Abstract: This paper discusses how a decision maker should deal with uncertainty, both in the sense of a well-known probability distribution of different outcomes and as a situation where also the probability distribution is unknown. A simple baseline model is used throughout the paper, where the decision maker can invest in order to decrease the health risk. Since the investment is risky, the question concerns how much to invest. We derive and compare the optimal investment level for a number of different decision rules: a best guess rule, a maximin rule, an expected value rule, an expected utility rule, and three different rules that beyond risk aversion also reflect ambiguity aversion. Finally, these decision rules are evaluated more broadly.<p>
    Keywords: Investment under uncertainty; risk aversion; ambiguity aversion
    JEL: D81 H51 I18
    Date: 2010–05–04
  3. By: Charles Bellemare; Luc Bissonnette; Sabine Kröger
    Abstract: We show how bounds around preferences parameters can be estimated under various levels of assumptions concerning the beliefs of senders in the investment game. We contrast these bounds with point estimates of the preference parameters obtained using non-incentivized subjective belief data. Our point estimates suggest that expected responses and social preferences both play a significant role in determining investment in the game. Moreover, these point estimates fall within our most reasonable bounds. This suggests that credible inferences can be obtained using non-incentivized beliefs.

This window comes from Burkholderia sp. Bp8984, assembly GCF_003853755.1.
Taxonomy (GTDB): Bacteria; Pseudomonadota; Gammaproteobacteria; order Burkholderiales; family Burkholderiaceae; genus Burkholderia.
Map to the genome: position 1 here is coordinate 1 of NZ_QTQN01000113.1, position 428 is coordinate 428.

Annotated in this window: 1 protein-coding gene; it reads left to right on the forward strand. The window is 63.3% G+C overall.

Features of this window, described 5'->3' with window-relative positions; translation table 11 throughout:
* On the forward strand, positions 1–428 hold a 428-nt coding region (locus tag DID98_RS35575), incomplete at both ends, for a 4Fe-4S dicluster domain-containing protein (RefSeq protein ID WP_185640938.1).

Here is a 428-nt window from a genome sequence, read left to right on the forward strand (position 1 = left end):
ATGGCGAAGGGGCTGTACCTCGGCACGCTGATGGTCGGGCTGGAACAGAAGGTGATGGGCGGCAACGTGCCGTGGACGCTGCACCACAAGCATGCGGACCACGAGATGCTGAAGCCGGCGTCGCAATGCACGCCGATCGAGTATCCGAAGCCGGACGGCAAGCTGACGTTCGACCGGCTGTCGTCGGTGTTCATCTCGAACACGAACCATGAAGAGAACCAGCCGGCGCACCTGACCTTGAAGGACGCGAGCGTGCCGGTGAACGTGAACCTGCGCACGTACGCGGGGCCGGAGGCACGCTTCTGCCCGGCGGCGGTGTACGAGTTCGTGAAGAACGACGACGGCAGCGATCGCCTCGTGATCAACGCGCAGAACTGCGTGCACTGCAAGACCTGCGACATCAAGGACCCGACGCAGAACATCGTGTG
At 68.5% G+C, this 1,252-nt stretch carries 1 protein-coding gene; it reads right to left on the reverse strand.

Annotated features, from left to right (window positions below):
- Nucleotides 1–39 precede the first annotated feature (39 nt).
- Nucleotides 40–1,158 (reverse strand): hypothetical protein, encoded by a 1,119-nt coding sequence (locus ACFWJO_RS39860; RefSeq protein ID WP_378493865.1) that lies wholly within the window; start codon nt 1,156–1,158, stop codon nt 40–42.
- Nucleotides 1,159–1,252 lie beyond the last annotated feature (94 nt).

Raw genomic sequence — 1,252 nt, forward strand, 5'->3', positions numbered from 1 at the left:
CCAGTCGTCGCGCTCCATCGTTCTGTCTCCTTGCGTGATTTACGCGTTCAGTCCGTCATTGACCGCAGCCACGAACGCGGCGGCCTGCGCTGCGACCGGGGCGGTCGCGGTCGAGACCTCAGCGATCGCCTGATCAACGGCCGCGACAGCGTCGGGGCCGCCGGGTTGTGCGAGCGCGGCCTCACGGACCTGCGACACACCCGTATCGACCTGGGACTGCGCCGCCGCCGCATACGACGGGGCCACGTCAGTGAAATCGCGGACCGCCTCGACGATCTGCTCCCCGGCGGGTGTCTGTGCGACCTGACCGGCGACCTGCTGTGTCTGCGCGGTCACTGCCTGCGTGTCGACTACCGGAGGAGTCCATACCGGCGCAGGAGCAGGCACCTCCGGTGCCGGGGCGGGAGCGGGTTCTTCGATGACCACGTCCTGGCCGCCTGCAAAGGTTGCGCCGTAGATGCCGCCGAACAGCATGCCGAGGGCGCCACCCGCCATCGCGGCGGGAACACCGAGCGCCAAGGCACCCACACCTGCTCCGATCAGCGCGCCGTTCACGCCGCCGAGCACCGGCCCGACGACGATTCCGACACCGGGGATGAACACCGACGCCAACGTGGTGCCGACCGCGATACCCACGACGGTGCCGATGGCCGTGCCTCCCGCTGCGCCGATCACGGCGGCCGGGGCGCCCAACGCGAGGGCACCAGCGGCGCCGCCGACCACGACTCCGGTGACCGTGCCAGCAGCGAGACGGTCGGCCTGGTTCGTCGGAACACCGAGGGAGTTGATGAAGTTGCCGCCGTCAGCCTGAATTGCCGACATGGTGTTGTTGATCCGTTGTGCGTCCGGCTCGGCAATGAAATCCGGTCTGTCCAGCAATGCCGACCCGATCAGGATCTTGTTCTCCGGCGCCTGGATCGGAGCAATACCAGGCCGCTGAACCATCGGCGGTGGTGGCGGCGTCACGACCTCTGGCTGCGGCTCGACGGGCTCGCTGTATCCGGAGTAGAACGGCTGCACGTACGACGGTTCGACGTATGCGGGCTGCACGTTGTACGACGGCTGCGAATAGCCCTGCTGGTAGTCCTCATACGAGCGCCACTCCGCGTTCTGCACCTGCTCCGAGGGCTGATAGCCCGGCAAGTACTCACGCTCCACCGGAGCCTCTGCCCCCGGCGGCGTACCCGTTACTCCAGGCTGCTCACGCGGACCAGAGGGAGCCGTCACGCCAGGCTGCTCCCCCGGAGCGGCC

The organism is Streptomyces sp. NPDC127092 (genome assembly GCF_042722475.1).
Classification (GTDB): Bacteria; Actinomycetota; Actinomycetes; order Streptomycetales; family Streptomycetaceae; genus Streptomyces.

Keywords: Partial identification, preferences, beliefs, decision making under uncertainty
    JEL: C81
    Date: 2010
  4. By: Jona Linde (University of Amsterdam); Joep Sonnemans (University of Amsterdam)
    Abstract: This study attempts to combine two traditional fields in microeconomics: individual decision making under risk and decision making in an interpersonal context. The influence of social comparison on risky choices is explored in an experiment in which participants make a series of choices between lotteries with only positive outcomes. Three kinds of choice situations are employed. In the loss and gain context the social referent receives a fixed payoff that is respectively higher and lower than all possible payoffs of the decision maker. In the neutral context social referent and decision maker will always earn the same amount. In the gain and loss contexts the decision maker has no influence on the earnings of the social referent so strategic behavior or social preferences can play no role. We find that decision makers are more risk-averse in the loss context than in the gain context, with the behavior in the neutral context in between. This result is in opposition to the predictions of prospect theory extrapolated to a social context.